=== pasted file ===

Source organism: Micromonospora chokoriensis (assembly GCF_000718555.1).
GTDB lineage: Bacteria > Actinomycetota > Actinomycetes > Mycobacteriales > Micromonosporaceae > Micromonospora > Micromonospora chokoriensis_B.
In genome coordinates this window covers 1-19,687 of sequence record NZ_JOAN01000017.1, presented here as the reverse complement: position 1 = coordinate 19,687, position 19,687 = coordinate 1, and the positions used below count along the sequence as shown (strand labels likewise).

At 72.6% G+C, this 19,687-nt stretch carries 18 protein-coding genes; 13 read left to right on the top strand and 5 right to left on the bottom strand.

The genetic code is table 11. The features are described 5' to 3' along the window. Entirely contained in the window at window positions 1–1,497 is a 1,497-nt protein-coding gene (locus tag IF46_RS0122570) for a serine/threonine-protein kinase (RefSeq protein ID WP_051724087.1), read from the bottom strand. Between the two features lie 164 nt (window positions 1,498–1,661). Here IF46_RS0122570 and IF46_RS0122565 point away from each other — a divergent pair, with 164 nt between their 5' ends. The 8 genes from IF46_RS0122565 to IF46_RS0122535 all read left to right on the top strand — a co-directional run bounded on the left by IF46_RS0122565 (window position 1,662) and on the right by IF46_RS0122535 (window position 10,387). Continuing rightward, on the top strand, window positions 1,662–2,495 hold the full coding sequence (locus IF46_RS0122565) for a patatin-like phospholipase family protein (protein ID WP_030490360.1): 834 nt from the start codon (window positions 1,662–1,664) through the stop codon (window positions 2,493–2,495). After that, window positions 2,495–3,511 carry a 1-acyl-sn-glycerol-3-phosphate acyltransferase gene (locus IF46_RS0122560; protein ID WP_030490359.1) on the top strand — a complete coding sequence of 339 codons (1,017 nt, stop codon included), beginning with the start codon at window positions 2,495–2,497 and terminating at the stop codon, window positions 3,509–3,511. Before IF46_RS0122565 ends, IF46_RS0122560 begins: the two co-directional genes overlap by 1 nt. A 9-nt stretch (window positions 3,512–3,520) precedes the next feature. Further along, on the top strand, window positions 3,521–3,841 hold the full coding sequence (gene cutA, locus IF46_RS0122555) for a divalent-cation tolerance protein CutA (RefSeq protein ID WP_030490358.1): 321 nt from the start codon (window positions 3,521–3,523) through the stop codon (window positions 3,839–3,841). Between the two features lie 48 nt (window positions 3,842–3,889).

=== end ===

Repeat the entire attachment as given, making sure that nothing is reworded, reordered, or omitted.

Source organism: Micromonospora chokoriensis (assembly GCF_000718555.1).
GTDB lineage: Bacteria > Actinomycetota > Actinomycetes > Mycobacteriales > Micromonosporaceae > Micromonospora > Micromonospora chokoriensis_B.
In genome coordinates this window covers 1-19,687 of sequence record NZ_JOAN01000017.1, presented here as the reverse complement: position 1 = coordinate 19,687, position 19,687 = coordinate 1, and the positions used below count along the sequence as shown (strand labels likewise).

At 72.6% G+C, this 19,687-nt stretch carries 18 protein-coding genes; 13 read left to right on the top strand and 5 right to left on the bottom strand.

The genetic code is table 11. The features are described 5' to 3' along the window. Entirely contained in the window at window positions 1–1,497 is a 1,497-nt protein-coding gene (locus tag IF46_RS0122570) for a serine/threonine-protein kinase (RefSeq protein ID WP_051724087.1), read from the bottom strand. Between the two features lie 164 nt (window positions 1,498–1,661). Here IF46_RS0122570 and IF46_RS0122565 point away from each other — a divergent pair, with 164 nt between their 5' ends. The 8 genes from IF46_RS0122565 to IF46_RS0122535 all read left to right on the top strand — a co-directional run bounded on the left by IF46_RS0122565 (window position 1,662) and on the right by IF46_RS0122535 (window position 10,387). Continuing rightward, on the top strand, window positions 1,662–2,495 hold the full coding sequence (locus IF46_RS0122565) for a patatin-like phospholipase family protein (protein ID WP_030490360.1): 834 nt from the start codon (window positions 1,662–1,664) through the stop codon (window positions 2,493–2,495). After that, window positions 2,495–3,511 carry a 1-acyl-sn-glycerol-3-phosphate acyltransferase gene (locus IF46_RS0122560; protein ID WP_030490359.1) on the top strand — a complete coding sequence of 339 codons (1,017 nt, stop codon included), beginning with the start codon at window positions 2,495–2,497 and terminating at the stop codon, window positions 3,509–3,511. Before IF46_RS0122565 ends, IF46_RS0122560 begins: the two co-directional genes overlap by 1 nt. A 9-nt stretch (window positions 3,512–3,520) precedes the next feature. Further along, on the top strand, window positions 3,521–3,841 hold the full coding sequence (gene cutA, locus IF46_RS0122555) for a divalent-cation tolerance protein CutA (RefSeq protein ID WP_030490358.1): 321 nt from the start codon (window positions 3,521–3,523) through the stop codon (window positions 3,839–3,841). Between the two features lie 48 nt (window positions 3,842–3,889).